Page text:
Resources for Abuse Survivors


Brochure on Recovering from Sexual Assault from the Rape Abuse & Incest National Network:

National Sexual Violence Resource Center:

Stalking Resource Center:

Male Survivor: Overcoming Sexual Victimization of Men and Boys:

101 Resources for Domestic Violence Prevention:

Emotional and Psychological Trauma:

Interactive Online Program to Help Students Deal with Traumatic Events:



Bass, E. & Davis, L. (2008). The courage to heal: A guide for women survivors of child sexual abuse 4th Edition. New York: Harper & Row.

This is a classic and well-known resource that follows a similar model as The courage to heal workbook (Davis, 1990) as it is written by one of the same authors. This book has less workbook-type activities but it does have some guided journaling. It may be useful to have the client read this book and then work with the workbook exercises in counseling sessions. What is unique to this book is that it provides helpful biographies of survivors that might be helpful for clients seeking role models; however the biographies can also be difficult and possibly painful to read, especially for more fragile survivors. This book also has a chapter addressing the controversy regarding the recovery of memories and the best and most comprehensive guide to resources for survivors and their allies.

Davis, L. (1990). The courage to heal workbook: A guide for women and men survivors of child sexual abuse. New York: Harper & Row.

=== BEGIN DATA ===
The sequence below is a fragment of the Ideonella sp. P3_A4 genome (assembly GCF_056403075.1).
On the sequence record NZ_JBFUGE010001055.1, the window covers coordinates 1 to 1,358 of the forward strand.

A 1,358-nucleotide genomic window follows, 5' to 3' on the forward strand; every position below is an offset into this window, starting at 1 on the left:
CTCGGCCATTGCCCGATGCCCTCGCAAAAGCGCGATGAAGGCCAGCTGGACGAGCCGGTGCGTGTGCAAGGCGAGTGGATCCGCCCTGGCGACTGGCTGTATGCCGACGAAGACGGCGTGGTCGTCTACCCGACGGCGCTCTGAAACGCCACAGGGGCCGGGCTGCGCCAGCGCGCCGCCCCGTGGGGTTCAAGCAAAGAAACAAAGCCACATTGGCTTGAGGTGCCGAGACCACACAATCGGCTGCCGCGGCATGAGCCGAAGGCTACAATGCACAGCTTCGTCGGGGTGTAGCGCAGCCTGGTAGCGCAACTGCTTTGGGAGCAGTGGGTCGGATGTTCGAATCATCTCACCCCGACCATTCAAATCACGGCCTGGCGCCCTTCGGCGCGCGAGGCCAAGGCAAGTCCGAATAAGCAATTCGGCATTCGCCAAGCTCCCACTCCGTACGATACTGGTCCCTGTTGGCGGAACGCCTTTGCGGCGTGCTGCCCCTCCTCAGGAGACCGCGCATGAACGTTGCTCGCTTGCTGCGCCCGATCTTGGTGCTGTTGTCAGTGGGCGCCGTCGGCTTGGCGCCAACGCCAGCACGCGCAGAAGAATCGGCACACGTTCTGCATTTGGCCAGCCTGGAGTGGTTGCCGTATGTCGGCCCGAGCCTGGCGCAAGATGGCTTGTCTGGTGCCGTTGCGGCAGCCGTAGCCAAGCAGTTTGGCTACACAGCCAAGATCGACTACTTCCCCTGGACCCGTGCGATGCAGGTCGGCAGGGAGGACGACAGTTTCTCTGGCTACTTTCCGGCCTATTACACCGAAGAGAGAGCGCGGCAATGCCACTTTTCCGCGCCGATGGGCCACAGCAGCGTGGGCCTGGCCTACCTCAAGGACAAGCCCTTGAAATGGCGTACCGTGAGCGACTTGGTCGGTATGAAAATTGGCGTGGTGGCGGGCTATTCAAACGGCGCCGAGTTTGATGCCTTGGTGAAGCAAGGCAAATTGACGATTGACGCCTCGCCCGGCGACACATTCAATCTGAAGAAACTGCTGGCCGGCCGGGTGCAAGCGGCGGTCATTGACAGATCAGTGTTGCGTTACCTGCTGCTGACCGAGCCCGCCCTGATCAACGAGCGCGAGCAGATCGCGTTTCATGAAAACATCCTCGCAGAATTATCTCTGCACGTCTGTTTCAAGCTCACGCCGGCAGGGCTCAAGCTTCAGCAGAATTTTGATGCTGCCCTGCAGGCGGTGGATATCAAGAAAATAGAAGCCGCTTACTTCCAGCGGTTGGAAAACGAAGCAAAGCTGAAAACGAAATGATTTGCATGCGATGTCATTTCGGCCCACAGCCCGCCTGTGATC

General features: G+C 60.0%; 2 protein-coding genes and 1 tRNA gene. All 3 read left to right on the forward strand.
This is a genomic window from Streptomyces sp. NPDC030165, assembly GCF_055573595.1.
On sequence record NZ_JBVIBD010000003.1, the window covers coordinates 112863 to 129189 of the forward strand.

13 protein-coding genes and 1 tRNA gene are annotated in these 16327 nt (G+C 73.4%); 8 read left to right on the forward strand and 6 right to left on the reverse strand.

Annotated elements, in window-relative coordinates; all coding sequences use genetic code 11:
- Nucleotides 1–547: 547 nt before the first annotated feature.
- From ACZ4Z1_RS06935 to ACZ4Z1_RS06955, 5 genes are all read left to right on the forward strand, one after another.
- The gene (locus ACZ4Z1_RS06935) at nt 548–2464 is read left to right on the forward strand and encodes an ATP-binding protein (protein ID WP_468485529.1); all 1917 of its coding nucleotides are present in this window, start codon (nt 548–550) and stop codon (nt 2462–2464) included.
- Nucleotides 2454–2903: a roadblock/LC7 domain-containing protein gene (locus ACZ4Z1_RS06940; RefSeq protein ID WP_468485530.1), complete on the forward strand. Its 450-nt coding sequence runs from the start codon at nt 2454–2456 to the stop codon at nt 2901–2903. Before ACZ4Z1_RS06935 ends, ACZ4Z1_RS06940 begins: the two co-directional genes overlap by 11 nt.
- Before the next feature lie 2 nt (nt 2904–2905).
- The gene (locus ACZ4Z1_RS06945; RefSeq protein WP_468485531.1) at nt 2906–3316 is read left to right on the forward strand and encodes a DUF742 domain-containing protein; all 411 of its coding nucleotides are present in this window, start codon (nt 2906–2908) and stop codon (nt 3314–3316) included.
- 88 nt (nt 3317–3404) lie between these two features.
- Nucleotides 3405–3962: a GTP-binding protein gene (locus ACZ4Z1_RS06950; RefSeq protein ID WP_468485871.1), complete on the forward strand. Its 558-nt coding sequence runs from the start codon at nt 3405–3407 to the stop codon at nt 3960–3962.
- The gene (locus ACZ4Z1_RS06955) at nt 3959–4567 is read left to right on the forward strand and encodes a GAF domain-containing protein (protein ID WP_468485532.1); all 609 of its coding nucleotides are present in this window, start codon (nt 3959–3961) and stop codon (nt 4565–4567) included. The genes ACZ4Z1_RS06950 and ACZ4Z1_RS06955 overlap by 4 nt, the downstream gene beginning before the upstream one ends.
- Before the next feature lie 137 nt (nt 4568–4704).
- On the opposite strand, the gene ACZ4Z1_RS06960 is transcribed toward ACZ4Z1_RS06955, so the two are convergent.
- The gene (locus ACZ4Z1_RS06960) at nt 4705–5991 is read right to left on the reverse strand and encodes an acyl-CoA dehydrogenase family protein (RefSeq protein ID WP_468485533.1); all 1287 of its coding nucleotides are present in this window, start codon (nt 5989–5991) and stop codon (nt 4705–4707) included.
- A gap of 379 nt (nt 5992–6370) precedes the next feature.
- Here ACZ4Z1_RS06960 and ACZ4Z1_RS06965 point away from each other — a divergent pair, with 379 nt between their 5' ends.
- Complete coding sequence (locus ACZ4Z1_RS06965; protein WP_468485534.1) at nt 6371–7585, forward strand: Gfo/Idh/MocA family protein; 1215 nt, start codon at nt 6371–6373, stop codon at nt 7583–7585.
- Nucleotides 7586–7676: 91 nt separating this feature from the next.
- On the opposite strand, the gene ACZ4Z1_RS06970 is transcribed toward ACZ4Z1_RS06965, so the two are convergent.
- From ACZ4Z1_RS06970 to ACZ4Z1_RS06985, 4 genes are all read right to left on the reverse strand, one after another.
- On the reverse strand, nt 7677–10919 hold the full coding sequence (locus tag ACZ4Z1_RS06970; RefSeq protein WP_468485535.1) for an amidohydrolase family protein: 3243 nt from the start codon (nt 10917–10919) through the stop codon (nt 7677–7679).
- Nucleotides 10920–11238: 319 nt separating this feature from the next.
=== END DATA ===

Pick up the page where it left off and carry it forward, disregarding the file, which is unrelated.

This resource guides the reader through exercises to promote acceptance and healing of sexual abuse experiences. It has many excellent activities that can also be used in counseling sessions. The workbook first starts by teaching coping skills to support the client in her/his healing work. The book then leads the client through activities designed to remember the abuse; identify the effects of the abuse; work through grief, anger and shame; and move towards self-trust and resolution. The workbook also addresses survivor issues such as sharing their story, confrontation and creating a healthy sexual relationship.  This resource can be used in conjunction with readings from The courage to heal (Bass & Davis, 1992).


Davis, L. (1991). Allies in healing: When the person you love was sexually abused as a child. New York: Harper Perennial.

Ledray, L. (1986). Recovering from Rape. New York: H. Holt.


Maltz, W. (1991). The sexual healing journey: A guide for survivors of sexual abuse. New York: Harper Perennial.


Walker, L.E. (1979). The Battered Woman. New York: Harper & Row.


Warshaw, R. (1988). I never called it rape: The Ms. report on recognizing, fighting and surviving date and acquaintance rape. New York: Harper & Row.



Gameday Butterflies

As eluded to in our About Us section, our meeting each other was somewhat of a collision. We are all connected in various ways, but until very recently had never spent time with each other. It feels providential then, a term we all use lightly, to be brought together at this place and time. As women connected to the Baylor community we have been heartbroken by the stories of survivors of sexual assault on campus. As ministers, the best response we know is to point others to God, to educate the church, and to offer space for grief, sorrow, anger, and the like.

We have chosen the medium of liturgy to accomplish our goals. We are all profoundly shaped by liturgy, and believe in the power of the communal experience. We have carefully crafted, the best of our ability, a responsive experience for church services, small groups, and personal reflection. We have agonized over every word, every connotation, and yet we know there is a possibility we have unintentionally caused harm. We prayerfully move forward, with all the courage we can muster, humbly offering this resource to our community.